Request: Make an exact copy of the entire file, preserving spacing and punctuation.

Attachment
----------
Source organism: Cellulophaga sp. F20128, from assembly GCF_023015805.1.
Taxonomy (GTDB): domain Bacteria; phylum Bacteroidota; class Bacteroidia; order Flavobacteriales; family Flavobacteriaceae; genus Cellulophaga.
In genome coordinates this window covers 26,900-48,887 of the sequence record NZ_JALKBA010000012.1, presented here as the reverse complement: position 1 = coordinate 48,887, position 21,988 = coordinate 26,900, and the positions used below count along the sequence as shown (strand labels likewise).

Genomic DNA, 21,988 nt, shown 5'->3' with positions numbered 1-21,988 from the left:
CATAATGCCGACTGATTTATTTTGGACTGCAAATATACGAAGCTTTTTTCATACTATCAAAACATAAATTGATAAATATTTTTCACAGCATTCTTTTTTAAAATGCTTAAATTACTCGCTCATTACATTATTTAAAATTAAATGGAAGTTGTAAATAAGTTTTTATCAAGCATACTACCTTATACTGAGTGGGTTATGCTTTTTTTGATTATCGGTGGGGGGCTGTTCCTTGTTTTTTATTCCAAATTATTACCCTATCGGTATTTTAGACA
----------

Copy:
Source organism: Cellulophaga sp. F20128, from assembly GCF_023015805.1.
Taxonomy (GTDB): domain Bacteria; phylum Bacteroidota; class Bacteroidia; order Flavobacteriales; family Flavobacteriaceae; genus Cellulophaga.
In genome coordinates this window covers 26,900-48,887 of the sequence record NZ_JALKBA010000012.1, presented here as the reverse complement: position 1 = coordinate 48,887, position 21,988 = coordinate 26,900, and the positions used below count along the sequence as shown (strand labels likewise).

Genomic DNA, 21,988 nt, shown 5'->3' with positions numbered 1-21,988 from the left:
CATAATGCCGACTGATTTATTTTGGACTGCAAATATACGAAGCTTTTTTCATACTATCAAAACATAAATTGATAAATATTTTTCACAGCATTCTTTTTTAAAATGCTTAAATTACTCGCTCATTACATTATTTAAAATTAAATGGAAGTTGTAAATAAGTTTTTATCAAGCATACTACCTTATACTGAGTGGGTTATGCTTTTTTTGATTATCGGTGGGGGGCTGTTCCTTGTTTTTTATTCCAAATTATTACCCTATCGGTATTTTAGACA